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January 19, 2010



Awesome job on the overview document! This will prove to be very helpful. I'm not even going to comment on the floor issue... the news made me ill.


Just so I understand… if we previously disclosed that our variable rate card has a floor and ceiling, do we have to send a change in terms notice stating that we’re eliminating the floor (and removing the limitation on the amount the rate may change)?

Anthony Demangone

Hi Joyce. If you have a floor, you won't be able to take advantage of the exception to 226.55(b)(2). That section allows an issuer to increase rates pursuant to a variable rate that is outside of the issuer's control. So, you don't have to change that term, but you won't be able to use the variable rate exception until you do. At least, that's how I read it.


Sorry, Anthony. I should have been more clear. We are going to remove our floor so that we can take advantage of the exception to 226.55(b)(2). Still no change in terms notice required notifying members that we are removing the floor?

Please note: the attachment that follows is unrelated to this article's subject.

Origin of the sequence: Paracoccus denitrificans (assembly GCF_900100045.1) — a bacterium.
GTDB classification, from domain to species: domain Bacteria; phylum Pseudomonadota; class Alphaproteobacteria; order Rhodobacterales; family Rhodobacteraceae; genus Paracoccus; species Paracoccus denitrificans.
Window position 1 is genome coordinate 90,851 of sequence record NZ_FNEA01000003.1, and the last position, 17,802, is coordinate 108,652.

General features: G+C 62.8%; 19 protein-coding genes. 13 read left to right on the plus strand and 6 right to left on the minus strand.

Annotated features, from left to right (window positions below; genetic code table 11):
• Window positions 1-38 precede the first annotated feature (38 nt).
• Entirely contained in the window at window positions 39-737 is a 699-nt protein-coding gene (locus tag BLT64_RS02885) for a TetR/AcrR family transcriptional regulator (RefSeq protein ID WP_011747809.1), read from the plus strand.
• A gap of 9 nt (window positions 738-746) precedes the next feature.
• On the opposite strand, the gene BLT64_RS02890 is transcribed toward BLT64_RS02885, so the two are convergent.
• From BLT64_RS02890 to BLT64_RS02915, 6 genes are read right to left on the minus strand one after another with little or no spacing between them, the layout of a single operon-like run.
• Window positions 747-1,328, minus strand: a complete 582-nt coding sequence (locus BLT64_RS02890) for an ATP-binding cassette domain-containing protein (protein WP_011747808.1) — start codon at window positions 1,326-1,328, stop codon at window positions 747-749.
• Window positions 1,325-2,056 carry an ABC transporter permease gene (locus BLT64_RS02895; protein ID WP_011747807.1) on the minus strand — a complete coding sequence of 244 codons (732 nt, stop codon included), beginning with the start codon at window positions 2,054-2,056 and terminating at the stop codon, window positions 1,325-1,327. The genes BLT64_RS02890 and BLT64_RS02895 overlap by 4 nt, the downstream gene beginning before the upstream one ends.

Anthony Demangone

This is the million dollar question. If you look at page 515, the Fed does give an example where someone is issue a change in terms to remove the floor. And to me, that makes sense. Why would someone remove the floor? To take advantage of the variable rate exception? And why would they do that? Because they know that rates will most likely go up. I haven't found anything that clearly indicates that you don't need a change in terms to remove the floor.


Okey dokey...I haven't been able to find anything either and wasn't sure if I missed anything. Thanks a bunch!

Erin Ewart

Any thoughts on the implication of this rule for HELOCs? The comment only pertained to rate increases on credit cards. However, the variable rate exception on HELOCs also requires that creditors not exercise "control" over the index used [226.5b(f)]. Could this new comment also effectively require the removal of floors HELOCs?

Anthony Demangone

Hi Erin,

It might, although I think that conclusion is less than clear at this point. The Fed is currently working on a final rule to amend the HELOC rules. I wonder if they'll address it squarely within that final rule. If the recent final rule is any indication, the Fed may move in that direction.

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